Larisa: I knew a few of the names but didn’t spend a lot of time thinking about it. I just had to stay focused on my own race.
ST: Once the race was over, did you have some time to relax or was work calling you back to New Zealand?
Larisa: We had a couple of days to relax but work was definitely calling. Having been away from NZ for 3.5 months, I was actually really looking forward to getting home and back to regular routine, and the New Zealand summer!
ST: Looking back at the 2013 season, in what terms would you describe it and what do you consider your proudest moment?
Larisa: Like I said earlier, 2013 was a bit of a mixed year for me with a lot of ups and downs. There were a few stressful times but I really enjoyed a bit of travelling and feel incredibly fortunate to have met a lot of fantastic people. My proudest moment was crossing the finish in Kona knowing that I had given my all in front of family and friends there to support me.
ST: What is on target for 2014?
Larisa: I raced the Challenge Wanaka Half on 19th January here in NZ and had a great day to take out the overall female win. It was a great honest race on a tough but incredibly stunning course and a good confidence boost for the rest of the season. The next race for me is Ironman New Zealand in Taupo on March 1st. This will be my fourth time racing IM NZ. I love the event and I am quite looking forward to racing again. It will be my last race of the NZ season and then I will have a bit of a break before rebuilding through the NZ winter for some racing at the end of the year and the beginning of the 2014/2015 season. There is plenty to be excited about for this year!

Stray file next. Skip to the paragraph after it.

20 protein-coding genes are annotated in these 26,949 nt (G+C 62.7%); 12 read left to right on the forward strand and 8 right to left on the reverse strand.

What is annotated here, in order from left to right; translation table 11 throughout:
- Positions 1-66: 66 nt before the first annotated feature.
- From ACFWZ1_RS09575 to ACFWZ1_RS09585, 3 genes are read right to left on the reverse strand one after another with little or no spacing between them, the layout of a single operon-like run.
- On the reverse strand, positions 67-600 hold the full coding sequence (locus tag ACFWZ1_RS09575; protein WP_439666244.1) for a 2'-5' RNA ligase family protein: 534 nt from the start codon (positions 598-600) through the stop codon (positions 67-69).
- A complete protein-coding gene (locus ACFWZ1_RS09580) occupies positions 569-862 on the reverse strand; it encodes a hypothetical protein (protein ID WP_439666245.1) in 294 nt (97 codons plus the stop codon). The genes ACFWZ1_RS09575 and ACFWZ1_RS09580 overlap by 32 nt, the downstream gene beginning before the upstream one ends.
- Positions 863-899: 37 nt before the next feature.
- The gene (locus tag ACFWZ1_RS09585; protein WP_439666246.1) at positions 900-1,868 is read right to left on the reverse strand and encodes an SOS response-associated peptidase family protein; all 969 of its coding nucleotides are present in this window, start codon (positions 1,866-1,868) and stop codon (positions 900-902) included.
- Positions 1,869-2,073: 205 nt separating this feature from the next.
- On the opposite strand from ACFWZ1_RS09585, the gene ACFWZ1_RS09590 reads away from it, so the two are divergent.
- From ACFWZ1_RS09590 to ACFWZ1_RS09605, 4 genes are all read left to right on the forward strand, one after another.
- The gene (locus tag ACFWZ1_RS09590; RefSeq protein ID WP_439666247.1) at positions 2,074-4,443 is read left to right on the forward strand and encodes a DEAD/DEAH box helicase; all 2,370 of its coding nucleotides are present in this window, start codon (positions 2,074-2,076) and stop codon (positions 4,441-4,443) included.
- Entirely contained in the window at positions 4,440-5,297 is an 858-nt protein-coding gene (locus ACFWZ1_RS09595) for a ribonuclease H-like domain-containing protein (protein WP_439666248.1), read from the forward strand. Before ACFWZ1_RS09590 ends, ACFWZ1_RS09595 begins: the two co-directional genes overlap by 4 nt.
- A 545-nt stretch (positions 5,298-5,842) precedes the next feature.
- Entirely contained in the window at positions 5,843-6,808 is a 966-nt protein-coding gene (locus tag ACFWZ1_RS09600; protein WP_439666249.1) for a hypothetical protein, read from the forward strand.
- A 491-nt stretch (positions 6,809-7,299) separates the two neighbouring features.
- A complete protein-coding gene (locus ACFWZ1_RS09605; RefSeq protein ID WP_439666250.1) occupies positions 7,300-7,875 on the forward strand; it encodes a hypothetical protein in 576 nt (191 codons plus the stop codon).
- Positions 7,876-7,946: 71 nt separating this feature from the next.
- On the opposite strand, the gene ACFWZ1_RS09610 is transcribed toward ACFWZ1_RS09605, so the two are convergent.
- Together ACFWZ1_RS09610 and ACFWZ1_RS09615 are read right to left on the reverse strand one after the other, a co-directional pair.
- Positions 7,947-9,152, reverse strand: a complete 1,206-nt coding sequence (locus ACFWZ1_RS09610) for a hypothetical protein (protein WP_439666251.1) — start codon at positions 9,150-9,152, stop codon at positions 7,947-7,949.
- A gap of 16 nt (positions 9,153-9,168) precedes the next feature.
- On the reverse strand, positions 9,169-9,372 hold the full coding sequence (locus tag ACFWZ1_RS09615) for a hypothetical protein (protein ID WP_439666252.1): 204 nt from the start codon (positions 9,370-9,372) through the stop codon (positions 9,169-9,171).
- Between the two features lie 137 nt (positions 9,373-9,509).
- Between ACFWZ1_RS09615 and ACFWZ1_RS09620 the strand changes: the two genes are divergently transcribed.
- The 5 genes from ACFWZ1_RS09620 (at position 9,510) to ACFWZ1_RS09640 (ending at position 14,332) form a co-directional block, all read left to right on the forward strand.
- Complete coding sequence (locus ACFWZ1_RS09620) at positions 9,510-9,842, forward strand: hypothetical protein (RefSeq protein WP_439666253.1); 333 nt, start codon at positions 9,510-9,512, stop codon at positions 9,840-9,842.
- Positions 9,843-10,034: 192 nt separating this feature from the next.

ST: All well with Simon?
Larisa: Yes he is great. He is also building towards Ironman NZ and is on track for a great day there too.
ST: Is there anything else we should know?
Larisa: During my time at university I worked as a bike mechanic at the local bike shop. I’m a really practical person and really enjoy building and fixing bikes. I do all my own bike maintenance and love this side of the sport. I have just signed a sponsorship contract with Specialized NZ and will be working with the team to put my engineering/mechanic/general bike geek-ness into good use promoting the brand within the triathlon and women’s cycling scene here in New Zealand. I love this stuff!
ST: Do you work on Simon’s bike too?
Larisa: Yes I do. Only if he does the dishes though!
ST: Good luck to both of you at Ironman New Zealand.
Larisa: Thanks very much. It’s the 30th anniversary of the race and should be a fantastic event. The hard work has all been done and I’m looking forward to a great day out there!